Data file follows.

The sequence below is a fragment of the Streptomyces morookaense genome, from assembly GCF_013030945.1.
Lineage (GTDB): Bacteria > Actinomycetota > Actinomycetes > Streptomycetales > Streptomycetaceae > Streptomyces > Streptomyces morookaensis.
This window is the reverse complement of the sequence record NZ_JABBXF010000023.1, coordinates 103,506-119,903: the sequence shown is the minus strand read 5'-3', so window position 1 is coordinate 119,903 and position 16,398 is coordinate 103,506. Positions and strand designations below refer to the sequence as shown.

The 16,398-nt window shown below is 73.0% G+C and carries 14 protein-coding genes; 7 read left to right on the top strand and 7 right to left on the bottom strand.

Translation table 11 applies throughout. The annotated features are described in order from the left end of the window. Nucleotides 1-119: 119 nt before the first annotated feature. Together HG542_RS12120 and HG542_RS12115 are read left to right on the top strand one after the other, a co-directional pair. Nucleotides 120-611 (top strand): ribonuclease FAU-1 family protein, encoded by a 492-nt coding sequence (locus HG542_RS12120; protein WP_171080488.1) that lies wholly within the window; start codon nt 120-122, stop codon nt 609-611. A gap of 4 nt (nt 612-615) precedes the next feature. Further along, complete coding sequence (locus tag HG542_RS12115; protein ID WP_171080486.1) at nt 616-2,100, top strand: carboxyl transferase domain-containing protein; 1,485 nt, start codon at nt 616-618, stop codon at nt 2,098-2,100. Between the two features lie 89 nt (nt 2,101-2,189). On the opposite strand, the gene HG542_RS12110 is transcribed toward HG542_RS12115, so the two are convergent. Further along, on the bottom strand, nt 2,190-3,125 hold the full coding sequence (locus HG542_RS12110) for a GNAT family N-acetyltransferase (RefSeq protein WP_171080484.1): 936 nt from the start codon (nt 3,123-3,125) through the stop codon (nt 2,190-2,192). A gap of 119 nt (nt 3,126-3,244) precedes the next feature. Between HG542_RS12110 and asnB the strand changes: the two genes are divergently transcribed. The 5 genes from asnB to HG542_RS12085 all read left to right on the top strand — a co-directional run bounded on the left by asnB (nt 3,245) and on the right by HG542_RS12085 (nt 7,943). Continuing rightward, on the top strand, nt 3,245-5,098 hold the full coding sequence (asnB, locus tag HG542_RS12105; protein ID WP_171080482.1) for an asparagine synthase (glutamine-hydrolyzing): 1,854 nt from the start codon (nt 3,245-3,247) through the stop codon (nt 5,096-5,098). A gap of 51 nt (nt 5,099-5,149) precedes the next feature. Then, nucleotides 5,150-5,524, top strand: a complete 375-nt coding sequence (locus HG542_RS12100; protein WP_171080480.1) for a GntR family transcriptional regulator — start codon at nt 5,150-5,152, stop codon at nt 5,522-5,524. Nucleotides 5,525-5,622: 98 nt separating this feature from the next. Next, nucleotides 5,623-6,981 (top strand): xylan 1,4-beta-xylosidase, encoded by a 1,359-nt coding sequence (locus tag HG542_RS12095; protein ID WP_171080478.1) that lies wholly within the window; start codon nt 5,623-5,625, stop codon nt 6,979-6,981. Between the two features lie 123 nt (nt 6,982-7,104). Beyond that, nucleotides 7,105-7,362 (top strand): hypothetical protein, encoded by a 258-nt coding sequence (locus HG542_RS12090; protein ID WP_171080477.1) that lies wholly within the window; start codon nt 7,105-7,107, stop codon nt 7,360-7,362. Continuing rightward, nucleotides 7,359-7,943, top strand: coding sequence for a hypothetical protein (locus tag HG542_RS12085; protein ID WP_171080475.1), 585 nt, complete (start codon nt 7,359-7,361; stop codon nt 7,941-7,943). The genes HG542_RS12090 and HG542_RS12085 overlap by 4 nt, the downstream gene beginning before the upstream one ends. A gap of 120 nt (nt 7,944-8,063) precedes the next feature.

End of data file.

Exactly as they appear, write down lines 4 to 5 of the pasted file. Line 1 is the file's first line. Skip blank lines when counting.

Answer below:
The 16,398-nt window shown below is 73.0% G+C and carries 14 protein-coding genes; 7 read left to right on the top strand and 7 right to left on the bottom strand.

Translation table 11 applies throughout. The annotated features are described in order from the left end of the window. Nucleotides 1-119: 119 nt before the first annotated feature. Together HG542_RS12120 and HG542_RS12115 are read left to right on the top strand one after the other, a co-directional pair. Nucleotides 120-611 (top strand): ribonuclease FAU-1 family protein, encoded by a 492-nt coding sequence (locus HG542_RS12120; protein WP_171080488.1) that lies wholly within the window; start codon nt 120-122, stop codon nt 609-611. A gap of 4 nt (nt 612-615) precedes the next feature. Further along, complete coding sequence (locus tag HG542_RS12115; protein ID WP_171080486.1) at nt 616-2,100, top strand: carboxyl transferase domain-containing protein; 1,485 nt, start codon at nt 616-618, stop codon at nt 2,098-2,100. Between the two features lie 89 nt (nt 2,101-2,189). On the opposite strand, the gene HG542_RS12110 is transcribed toward HG542_RS12115, so the two are convergent. Further along, on the bottom strand, nt 2,190-3,125 hold the full coding sequence (locus HG542_RS12110) for a GNAT family N-acetyltransferase (RefSeq protein WP_171080484.1): 936 nt from the start codon (nt 3,123-3,125) through the stop codon (nt 2,190-2,192). A gap of 119 nt (nt 3,126-3,244) precedes the next feature. Between HG542_RS12110 and asnB the strand changes: the two genes are divergently transcribed. The 5 genes from asnB to HG542_RS12085 all read left to right on the top strand — a co-directional run bounded on the left by asnB (nt 3,245) and on the right by HG542_RS12085 (nt 7,943). Continuing rightward, on the top strand, nt 3,245-5,098 hold the full coding sequence (asnB, locus tag HG542_RS12105; protein ID WP_171080482.1) for an asparagine synthase (glutamine-hydrolyzing): 1,854 nt from the start codon (nt 3,245-3,247) through the stop codon (nt 5,096-5,098). A gap of 51 nt (nt 5,099-5,149) precedes the next feature. Then, nucleotides 5,150-5,524, top strand: a complete 375-nt coding sequence (locus HG542_RS12100; protein WP_171080480.1) for a GntR family transcriptional regulator — start codon at nt 5,150-5,152, stop codon at nt 5,522-5,524. Nucleotides 5,525-5,622: 98 nt separating this feature from the next. Next, nucleotides 5,623-6,981 (top strand): xylan 1,4-beta-xylosidase, encoded by a 1,359-nt coding sequence (locus tag HG542_RS12095; protein ID WP_171080478.1) that lies wholly within the window; start codon nt 5,623-5,625, stop codon nt 6,979-6,981. Between the two features lie 123 nt (nt 6,982-7,104). Beyond that, nucleotides 7,105-7,362 (top strand): hypothetical protein, encoded by a 258-nt coding sequence (locus HG542_RS12090; protein ID WP_171080477.1) that lies wholly within the window; start codon nt 7,105-7,107, stop codon nt 7,360-7,362. Continuing rightward, nucleotides 7,359-7,943, top strand: coding sequence for a hypothetical protein (locus tag HG542_RS12085; protein ID WP_171080475.1), 585 nt, complete (start codon nt 7,359-7,361; stop codon nt 7,941-7,943). The genes HG542_RS12090 and HG542_RS12085 overlap by 4 nt, the downstream gene beginning before the upstream one ends. A gap of 120 nt (nt 7,944-8,063) precedes the next feature.